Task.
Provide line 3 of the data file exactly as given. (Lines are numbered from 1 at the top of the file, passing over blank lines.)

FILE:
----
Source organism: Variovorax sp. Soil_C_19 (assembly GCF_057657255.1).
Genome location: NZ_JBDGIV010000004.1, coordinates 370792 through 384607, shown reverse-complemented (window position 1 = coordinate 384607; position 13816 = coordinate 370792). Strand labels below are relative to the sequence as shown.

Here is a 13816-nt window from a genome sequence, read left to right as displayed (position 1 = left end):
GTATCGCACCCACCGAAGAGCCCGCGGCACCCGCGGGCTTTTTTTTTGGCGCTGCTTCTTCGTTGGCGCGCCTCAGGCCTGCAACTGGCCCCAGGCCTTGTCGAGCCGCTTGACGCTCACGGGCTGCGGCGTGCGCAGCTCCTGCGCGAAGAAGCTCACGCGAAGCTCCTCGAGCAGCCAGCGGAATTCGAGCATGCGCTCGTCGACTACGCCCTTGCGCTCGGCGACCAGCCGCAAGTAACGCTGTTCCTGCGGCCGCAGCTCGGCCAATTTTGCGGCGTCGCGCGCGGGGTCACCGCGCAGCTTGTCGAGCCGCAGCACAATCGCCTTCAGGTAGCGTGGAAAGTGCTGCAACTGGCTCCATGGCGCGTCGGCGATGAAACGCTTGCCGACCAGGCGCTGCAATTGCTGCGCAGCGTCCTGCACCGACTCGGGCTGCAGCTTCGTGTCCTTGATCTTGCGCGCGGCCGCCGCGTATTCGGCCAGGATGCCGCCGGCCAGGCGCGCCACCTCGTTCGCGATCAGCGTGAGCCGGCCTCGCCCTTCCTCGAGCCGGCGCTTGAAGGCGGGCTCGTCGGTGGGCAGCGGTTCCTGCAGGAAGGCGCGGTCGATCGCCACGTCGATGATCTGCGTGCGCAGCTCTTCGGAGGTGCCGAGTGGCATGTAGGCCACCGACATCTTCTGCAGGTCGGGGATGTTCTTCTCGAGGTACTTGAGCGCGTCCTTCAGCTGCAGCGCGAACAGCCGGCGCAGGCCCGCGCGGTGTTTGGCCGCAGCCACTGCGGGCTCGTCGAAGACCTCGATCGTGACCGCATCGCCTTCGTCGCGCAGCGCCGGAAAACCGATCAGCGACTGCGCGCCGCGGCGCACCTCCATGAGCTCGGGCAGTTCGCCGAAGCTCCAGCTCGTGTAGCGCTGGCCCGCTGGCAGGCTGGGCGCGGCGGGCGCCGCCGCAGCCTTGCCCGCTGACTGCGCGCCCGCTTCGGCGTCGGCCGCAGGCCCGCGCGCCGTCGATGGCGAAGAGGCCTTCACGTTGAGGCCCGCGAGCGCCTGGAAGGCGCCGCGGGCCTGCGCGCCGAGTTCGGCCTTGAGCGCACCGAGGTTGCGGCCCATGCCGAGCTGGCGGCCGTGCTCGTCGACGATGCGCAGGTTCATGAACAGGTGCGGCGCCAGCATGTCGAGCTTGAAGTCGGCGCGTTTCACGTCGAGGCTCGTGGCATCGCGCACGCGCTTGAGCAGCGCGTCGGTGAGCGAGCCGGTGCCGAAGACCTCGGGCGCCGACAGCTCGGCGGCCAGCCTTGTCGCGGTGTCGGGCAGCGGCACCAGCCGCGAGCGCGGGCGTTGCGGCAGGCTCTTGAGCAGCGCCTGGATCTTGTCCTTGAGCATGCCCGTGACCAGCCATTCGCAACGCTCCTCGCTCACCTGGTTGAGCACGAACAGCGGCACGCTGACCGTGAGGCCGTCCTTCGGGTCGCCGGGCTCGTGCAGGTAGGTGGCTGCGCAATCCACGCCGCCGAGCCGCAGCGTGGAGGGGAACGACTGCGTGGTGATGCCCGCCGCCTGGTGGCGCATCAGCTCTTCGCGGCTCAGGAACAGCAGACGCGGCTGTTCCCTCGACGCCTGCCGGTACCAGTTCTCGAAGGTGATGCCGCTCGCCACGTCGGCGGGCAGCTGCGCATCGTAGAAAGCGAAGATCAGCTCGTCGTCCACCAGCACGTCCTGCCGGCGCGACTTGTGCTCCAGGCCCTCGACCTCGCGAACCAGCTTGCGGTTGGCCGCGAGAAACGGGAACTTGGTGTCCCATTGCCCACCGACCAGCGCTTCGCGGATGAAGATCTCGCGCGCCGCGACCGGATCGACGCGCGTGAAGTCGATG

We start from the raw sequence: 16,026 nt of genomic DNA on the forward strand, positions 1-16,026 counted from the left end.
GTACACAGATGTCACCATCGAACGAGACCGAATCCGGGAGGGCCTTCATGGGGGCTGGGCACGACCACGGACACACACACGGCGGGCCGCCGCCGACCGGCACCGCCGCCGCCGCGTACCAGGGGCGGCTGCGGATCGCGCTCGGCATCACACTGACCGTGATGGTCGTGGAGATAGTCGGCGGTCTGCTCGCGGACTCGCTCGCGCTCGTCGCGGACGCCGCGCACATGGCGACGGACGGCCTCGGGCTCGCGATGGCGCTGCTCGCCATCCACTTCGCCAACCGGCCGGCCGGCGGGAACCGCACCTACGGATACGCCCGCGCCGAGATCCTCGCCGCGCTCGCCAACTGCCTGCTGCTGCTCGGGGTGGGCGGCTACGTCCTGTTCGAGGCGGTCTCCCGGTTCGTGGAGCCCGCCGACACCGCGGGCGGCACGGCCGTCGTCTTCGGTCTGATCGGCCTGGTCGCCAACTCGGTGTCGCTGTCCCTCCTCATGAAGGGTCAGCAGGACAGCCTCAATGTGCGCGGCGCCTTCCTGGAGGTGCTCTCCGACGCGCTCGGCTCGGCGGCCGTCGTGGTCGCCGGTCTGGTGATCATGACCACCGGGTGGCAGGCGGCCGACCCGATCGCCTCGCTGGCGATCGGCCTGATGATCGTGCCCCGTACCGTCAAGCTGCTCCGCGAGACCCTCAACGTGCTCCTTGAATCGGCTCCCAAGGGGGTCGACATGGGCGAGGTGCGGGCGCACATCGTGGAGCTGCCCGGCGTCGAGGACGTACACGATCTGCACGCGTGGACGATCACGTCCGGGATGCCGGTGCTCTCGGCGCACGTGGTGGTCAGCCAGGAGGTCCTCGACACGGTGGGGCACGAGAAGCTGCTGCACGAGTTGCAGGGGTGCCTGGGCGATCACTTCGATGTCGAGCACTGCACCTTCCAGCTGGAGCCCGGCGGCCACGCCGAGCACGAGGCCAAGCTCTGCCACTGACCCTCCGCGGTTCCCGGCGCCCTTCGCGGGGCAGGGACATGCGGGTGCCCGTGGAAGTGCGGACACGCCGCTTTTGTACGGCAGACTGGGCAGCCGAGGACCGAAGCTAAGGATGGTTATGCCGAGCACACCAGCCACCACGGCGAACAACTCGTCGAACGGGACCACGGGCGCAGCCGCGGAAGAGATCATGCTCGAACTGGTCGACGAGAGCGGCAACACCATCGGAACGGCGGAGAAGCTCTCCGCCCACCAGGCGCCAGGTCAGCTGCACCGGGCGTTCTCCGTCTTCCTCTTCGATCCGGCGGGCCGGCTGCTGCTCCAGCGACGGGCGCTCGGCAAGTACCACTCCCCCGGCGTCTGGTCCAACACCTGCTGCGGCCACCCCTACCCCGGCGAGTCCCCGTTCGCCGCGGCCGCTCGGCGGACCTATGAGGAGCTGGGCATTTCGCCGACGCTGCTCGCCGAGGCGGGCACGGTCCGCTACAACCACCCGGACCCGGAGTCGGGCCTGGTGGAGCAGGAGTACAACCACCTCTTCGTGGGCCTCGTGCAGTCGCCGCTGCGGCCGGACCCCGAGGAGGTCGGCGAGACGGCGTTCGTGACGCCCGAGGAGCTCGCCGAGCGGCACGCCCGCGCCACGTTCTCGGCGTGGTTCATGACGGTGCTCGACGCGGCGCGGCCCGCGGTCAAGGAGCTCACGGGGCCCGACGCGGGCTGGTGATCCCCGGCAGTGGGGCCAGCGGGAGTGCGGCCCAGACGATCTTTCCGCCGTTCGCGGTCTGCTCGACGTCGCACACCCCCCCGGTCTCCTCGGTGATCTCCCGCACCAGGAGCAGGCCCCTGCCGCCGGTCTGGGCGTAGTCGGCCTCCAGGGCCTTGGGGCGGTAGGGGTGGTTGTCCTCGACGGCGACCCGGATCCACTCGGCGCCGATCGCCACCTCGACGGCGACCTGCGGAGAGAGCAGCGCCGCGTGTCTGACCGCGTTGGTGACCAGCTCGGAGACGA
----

Here is a 13816-nt window from a genome sequence, read left to right as displayed (position 1 = left end):